UN Slams Israel's 'Effective Annexation' of West Bank After 2,000 Settlement Units Approved

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Housing units in the West Bank settlement of Efrat, near Jerusalem, September 7, 2018.
Housing units in the West Bank settlement of Efrat, near Jerusalem, September 7, 2018. Credit: Emil Salman

The European Union, United Kingdom and the United Nation's Mideast envoy Nikolay Mladenov have denounced Israeli plans to build over 2,000 settlement units in the West Bank.

Israel's Civil Administration approved the proposed plans this week and construction is currently pending. Among units approved include 537 in Alon Shvut, 18 in Ma’aleh Adumim, 66 in Efrat and 96 in Kiryat Netafim.

British Foreign Secretary Dominic Raab slammed the move on Wednesday, calling on Israel to stop the plans. "We urge Israel to halt its settlement expansion, which is contrary to international law and promotes the effective annexation of the West Bank," Raab said in an official statement.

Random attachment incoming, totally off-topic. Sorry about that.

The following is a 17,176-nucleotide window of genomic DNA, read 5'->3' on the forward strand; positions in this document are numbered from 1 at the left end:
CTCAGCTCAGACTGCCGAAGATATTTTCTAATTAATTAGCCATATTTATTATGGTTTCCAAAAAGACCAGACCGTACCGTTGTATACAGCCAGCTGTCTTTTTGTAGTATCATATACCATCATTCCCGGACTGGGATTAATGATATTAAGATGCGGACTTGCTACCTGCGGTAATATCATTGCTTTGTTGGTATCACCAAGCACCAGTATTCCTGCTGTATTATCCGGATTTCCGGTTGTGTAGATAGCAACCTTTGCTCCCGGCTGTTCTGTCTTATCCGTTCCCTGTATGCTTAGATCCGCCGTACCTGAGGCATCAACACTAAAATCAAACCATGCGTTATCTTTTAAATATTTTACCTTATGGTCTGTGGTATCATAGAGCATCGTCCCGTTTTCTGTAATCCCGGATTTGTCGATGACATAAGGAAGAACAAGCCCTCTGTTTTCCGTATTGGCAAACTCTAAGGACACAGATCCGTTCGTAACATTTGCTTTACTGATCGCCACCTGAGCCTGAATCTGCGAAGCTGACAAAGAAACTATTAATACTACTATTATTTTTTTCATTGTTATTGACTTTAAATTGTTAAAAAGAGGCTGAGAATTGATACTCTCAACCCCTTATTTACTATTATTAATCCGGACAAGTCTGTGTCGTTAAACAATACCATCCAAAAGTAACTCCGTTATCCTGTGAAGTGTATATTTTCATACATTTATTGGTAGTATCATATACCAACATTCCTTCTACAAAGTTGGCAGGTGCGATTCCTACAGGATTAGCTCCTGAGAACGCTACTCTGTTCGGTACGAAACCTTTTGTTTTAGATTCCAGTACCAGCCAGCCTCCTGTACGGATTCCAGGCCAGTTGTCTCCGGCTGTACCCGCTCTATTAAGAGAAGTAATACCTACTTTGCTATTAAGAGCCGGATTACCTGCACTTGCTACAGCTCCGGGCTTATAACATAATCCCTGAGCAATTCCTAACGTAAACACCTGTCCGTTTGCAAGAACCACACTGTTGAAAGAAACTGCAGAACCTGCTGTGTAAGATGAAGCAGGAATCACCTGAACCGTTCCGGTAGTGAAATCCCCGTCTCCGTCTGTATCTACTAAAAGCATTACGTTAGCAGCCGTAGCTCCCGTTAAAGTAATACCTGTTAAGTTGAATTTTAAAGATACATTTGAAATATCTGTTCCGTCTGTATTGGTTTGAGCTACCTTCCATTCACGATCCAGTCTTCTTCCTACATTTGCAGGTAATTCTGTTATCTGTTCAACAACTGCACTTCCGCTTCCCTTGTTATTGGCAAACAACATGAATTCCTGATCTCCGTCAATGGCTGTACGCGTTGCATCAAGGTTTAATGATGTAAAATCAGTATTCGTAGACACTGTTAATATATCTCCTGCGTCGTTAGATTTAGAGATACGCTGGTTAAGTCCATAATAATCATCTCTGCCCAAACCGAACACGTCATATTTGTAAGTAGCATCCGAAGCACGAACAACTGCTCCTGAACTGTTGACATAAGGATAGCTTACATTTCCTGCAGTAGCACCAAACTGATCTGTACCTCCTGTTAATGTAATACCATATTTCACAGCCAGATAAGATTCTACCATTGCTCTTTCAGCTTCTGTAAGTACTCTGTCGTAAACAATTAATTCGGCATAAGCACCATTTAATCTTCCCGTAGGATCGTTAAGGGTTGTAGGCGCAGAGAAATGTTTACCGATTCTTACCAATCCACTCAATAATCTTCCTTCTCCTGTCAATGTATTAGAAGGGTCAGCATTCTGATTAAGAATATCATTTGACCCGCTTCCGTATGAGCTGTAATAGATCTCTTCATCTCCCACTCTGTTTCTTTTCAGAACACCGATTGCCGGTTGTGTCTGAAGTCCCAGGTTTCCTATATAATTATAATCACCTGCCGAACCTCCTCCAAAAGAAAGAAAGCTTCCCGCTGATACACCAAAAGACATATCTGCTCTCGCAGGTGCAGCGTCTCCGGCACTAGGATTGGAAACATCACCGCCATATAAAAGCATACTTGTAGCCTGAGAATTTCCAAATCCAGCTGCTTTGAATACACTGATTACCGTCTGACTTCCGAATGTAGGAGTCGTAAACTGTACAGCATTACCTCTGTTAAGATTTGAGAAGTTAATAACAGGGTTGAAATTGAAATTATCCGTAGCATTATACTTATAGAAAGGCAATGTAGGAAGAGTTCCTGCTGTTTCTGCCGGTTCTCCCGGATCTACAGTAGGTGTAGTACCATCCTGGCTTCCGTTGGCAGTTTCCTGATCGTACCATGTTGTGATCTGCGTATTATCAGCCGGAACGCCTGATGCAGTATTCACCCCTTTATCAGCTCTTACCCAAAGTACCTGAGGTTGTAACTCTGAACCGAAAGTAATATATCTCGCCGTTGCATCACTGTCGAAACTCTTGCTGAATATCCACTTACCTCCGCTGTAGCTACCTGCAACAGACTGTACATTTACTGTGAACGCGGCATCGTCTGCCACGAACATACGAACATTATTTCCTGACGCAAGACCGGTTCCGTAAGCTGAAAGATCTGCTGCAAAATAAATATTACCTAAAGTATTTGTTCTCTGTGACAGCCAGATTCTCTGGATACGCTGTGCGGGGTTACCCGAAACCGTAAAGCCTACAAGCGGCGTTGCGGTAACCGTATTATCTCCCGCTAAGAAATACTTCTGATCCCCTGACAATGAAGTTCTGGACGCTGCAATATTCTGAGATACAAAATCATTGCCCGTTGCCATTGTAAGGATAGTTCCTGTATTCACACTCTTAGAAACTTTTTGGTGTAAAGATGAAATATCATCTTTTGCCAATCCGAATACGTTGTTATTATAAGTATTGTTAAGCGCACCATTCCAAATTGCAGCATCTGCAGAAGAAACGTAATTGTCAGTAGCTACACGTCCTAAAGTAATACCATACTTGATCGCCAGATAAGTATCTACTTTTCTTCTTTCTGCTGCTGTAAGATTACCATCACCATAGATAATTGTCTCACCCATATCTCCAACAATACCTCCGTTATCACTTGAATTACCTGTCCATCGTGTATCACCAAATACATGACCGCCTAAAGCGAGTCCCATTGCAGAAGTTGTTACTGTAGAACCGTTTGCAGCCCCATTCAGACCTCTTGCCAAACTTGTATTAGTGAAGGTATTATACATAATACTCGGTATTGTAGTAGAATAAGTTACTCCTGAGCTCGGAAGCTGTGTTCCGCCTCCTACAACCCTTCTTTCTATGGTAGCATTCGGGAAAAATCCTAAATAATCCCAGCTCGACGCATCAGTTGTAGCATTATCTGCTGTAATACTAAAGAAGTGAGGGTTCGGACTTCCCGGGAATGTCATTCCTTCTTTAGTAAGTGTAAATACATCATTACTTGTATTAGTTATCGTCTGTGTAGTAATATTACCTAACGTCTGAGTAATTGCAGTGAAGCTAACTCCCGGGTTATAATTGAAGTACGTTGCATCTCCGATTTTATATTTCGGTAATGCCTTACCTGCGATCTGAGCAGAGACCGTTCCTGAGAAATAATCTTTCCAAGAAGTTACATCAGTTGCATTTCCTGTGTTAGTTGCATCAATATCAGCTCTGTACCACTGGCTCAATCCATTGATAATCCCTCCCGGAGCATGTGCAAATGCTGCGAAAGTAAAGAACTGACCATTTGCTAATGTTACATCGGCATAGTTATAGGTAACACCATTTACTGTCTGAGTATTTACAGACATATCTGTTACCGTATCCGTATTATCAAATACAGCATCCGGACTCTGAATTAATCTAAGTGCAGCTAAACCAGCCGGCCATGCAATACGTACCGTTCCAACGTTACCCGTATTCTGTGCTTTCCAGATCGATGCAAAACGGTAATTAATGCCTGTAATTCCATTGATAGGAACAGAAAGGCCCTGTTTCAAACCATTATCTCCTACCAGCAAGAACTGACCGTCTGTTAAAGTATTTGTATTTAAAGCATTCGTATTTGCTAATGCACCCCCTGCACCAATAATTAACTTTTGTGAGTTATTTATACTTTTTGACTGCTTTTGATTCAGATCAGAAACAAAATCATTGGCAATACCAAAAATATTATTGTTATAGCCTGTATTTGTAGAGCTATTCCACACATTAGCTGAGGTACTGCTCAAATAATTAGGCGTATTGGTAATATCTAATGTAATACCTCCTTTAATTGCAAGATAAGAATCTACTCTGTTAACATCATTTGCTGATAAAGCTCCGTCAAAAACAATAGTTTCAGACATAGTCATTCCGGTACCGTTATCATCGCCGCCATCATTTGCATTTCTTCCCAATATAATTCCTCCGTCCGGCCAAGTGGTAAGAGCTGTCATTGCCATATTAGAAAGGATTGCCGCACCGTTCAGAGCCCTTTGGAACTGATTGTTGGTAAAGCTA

>> Read more: At least 16 Israeli unauthorized West Bank outposts established since 2017 ■ First they'll take Area C, then they'll take the West Bank | Opinion

"The U.K. continues to urge the government of Israel to develop improved mechanisms that allow Palestinians to build within Area C," Raab added.

Mladenov also condemned the move as an impendent to a two-state solution, saying it "constitutes a flagrant violation of international law" and "undermines the chances for establishing a Palestinian state based on relevant UN resolutions." 

On Tuesday the EU blasted the move in an official statement, saying: "All settlement activity is illegal under international law and it erodes the viability of the two-state solution and the prospects for a lasting peace."

The EU called on Israeli authorities to cease the policy of settlement construction and expansion and "denying Palestinian development."

The expansion comes after an Israeli security cabinet unanimously approved construction permits for 715 housing units in Palestinians towns in Area C of the West Bank last Tuesday, the first such decision since 2016.

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